• Electroanalytical techniques: potentiometry, conductimetry, introduction to voltammetric techniques and polarography. Reading and analysis of a scientific work published in an international journal.
• Techniques for the elemental analysis of food matrices
• Introduction to surface analysis techniques: in particular X-ray photoelectron spectroscopy (XPS), X-ray fluorescence (XRF) and secondary ion mass spectrometry with time-of-flight detector (ToF-SIMS) with food chemistry.
• The electromagnetic spectrum. Electromagnetic radiation and its interaction with matter: atoms and molecules. Absorption and emission of electromagnetic radiation: basic principles
• UV-visible spectroscopy. Chromophores. Lambert-Beer Law. UV absorption of proteins and amino acids. Examples of applications of UV-visible spectroscopy for the study of food matrices.
• Infrared spectroscopy (IR). Vibrational modes of linear and non-linear molecules. Stretching and bending. Selection rules. The IR spectrum: fingerprint region and group frequency region. Examples of applications of IR spectroscopy for the study of food matrices
• Nuclear Magnetic Resonance Spectroscopy (NMR). Basic principles of NMR spectroscopy. Frequency of Larmor. Chemical shift. Fine structure of NMR spectra. Comparison between NMR spectra of samples in solution and in the solid state. Some applications of NMR spectroscopy for the study of food systems.
• Practical laboratory exercises for the characterization of food matrices by means of spectroscopic methods in relation to changes induced by cooking and technological processes of production and conservation.

Teaching Methods

The teaching method includes classroom lectures (3 CFU / 24 h for the "Analytical Chemistry" module, 3 CFU / 24 h for the "Spectroscopic Methods" module) which include an oral presentation conducted through the commentary on material illustrative. Each lesson is structured as follows:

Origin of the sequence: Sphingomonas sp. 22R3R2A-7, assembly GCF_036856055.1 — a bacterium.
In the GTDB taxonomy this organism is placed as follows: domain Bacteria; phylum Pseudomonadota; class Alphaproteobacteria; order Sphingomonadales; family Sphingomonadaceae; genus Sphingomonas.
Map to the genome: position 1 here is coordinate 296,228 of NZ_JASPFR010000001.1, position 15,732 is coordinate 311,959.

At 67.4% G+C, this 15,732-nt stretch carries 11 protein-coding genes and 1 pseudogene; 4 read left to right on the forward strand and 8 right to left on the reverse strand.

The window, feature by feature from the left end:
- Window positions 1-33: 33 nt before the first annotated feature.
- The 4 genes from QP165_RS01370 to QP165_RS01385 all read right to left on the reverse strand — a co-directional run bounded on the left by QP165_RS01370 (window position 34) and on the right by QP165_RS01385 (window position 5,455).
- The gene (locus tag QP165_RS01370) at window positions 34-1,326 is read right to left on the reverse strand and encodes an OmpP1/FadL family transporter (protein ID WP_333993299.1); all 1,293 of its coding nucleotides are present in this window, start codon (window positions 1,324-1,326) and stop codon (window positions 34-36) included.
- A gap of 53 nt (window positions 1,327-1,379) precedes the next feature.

• an introduction, which includes a clear presentation of the objectives, the key ideas and their relation to the objectives of the entire Course. The fundamental aims of the introduction are to consolidate attention, reinforce motivation and provide an overview of what will be subsequently developed;
• a development, which presents the contents in detail in order to highlight the connections between the ideas or the key points.
• a conclusion, or summary, that welds together the whole. The conclusion is intended to reinforce learning and to reconnect the contents of the lesson with the general objectives.

For the module "Spectroscopic Methodologies" there will be laboratory exercises to be carried out in a group in which the concepts introduced in the classroom lessons will be put into practice.
For the Instrumental Analytical Chemistry module, demonstration experiences and visits to accredited food analysis laboratories are planned as part of the supplementary educational activities.

Verification of learning

For spectroscopic methods, the exam includes one written test and an oral exam. The first written test consists of a multiple choice test on food components and on the principles and applications of spectroscopic techniques in the food sector. The second written test consists in the presentation of the processing of data obtained in laboratory experiments. For Analytical Chemistry the oral test will focus on a topic of analytical chemistry on sampling and electroanalytical and spectroscopic techniques for elementary analysis; For the final evaluation, also the technical reports prepared individually by each student on the laboratory activities carried out in a group will be taken into consideration. The vote on the final exam test takes into account the following factors:
* Quality of knowledge, skills, skills possessed and / or manifested: appropriateness, correctness and congruence of knowledge, skills and competences